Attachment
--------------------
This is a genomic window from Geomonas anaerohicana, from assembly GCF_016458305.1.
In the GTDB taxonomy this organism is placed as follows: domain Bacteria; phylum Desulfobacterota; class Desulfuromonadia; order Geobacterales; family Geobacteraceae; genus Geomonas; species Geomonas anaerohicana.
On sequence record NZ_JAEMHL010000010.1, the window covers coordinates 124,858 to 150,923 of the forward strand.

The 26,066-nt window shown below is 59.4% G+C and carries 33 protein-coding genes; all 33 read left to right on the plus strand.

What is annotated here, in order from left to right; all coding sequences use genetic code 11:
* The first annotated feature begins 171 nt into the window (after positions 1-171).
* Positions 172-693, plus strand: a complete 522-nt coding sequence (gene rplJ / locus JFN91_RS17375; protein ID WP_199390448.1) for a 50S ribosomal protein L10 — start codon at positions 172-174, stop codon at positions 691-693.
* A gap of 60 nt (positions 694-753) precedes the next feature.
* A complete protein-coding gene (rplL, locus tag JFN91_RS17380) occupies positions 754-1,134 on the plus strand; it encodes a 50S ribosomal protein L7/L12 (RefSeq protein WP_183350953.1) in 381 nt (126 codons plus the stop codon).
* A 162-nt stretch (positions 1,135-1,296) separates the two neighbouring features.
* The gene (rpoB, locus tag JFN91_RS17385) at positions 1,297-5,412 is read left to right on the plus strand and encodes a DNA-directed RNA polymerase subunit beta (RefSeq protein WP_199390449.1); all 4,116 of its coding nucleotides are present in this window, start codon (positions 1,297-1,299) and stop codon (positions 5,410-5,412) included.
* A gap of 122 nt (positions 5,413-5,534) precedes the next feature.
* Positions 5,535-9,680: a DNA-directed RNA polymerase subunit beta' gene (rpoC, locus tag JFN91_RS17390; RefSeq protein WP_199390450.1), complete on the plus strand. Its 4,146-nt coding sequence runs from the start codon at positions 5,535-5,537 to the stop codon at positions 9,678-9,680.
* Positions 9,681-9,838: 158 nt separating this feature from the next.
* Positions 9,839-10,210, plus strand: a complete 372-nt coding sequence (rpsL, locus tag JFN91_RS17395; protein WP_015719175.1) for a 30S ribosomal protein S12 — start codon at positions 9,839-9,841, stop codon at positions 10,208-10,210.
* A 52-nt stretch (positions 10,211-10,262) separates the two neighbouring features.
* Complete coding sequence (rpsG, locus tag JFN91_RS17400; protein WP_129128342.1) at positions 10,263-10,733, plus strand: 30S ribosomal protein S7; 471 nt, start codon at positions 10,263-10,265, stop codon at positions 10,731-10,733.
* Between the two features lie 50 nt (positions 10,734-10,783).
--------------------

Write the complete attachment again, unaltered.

This is a genomic window from Geomonas anaerohicana, from assembly GCF_016458305.1.
In the GTDB taxonomy this organism is placed as follows: domain Bacteria; phylum Desulfobacterota; class Desulfuromonadia; order Geobacterales; family Geobacteraceae; genus Geomonas; species Geomonas anaerohicana.
On sequence record NZ_JAEMHL010000010.1, the window covers coordinates 124,858 to 150,923 of the forward strand.

The 26,066-nt window shown below is 59.4% G+C and carries 33 protein-coding genes; all 33 read left to right on the plus strand.

What is annotated here, in order from left to right; all coding sequences use genetic code 11:
* The first annotated feature begins 171 nt into the window (after positions 1-171).
* Positions 172-693, plus strand: a complete 522-nt coding sequence (gene rplJ / locus JFN91_RS17375; protein ID WP_199390448.1) for a 50S ribosomal protein L10 — start codon at positions 172-174, stop codon at positions 691-693.
* A gap of 60 nt (positions 694-753) precedes the next feature.
* A complete protein-coding gene (rplL, locus tag JFN91_RS17380) occupies positions 754-1,134 on the plus strand; it encodes a 50S ribosomal protein L7/L12 (RefSeq protein WP_183350953.1) in 381 nt (126 codons plus the stop codon).
* A 162-nt stretch (positions 1,135-1,296) separates the two neighbouring features.
* The gene (rpoB, locus tag JFN91_RS17385) at positions 1,297-5,412 is read left to right on the plus strand and encodes a DNA-directed RNA polymerase subunit beta (RefSeq protein WP_199390449.1); all 4,116 of its coding nucleotides are present in this window, start codon (positions 1,297-1,299) and stop codon (positions 5,410-5,412) included.
* A gap of 122 nt (positions 5,413-5,534) precedes the next feature.
* Positions 5,535-9,680: a DNA-directed RNA polymerase subunit beta' gene (rpoC, locus tag JFN91_RS17390; RefSeq protein WP_199390450.1), complete on the plus strand. Its 4,146-nt coding sequence runs from the start codon at positions 5,535-5,537 to the stop codon at positions 9,678-9,680.
* Positions 9,681-9,838: 158 nt separating this feature from the next.
* Positions 9,839-10,210, plus strand: a complete 372-nt coding sequence (rpsL, locus tag JFN91_RS17395; protein WP_015719175.1) for a 30S ribosomal protein S12 — start codon at positions 9,839-9,841, stop codon at positions 10,208-10,210.
* A 52-nt stretch (positions 10,211-10,262) separates the two neighbouring features.
* Complete coding sequence (rpsG, locus tag JFN91_RS17400; protein WP_129128342.1) at positions 10,263-10,733, plus strand: 30S ribosomal protein S7; 471 nt, start codon at positions 10,263-10,265, stop codon at positions 10,731-10,733.
* Between the two features lie 50 nt (positions 10,734-10,783).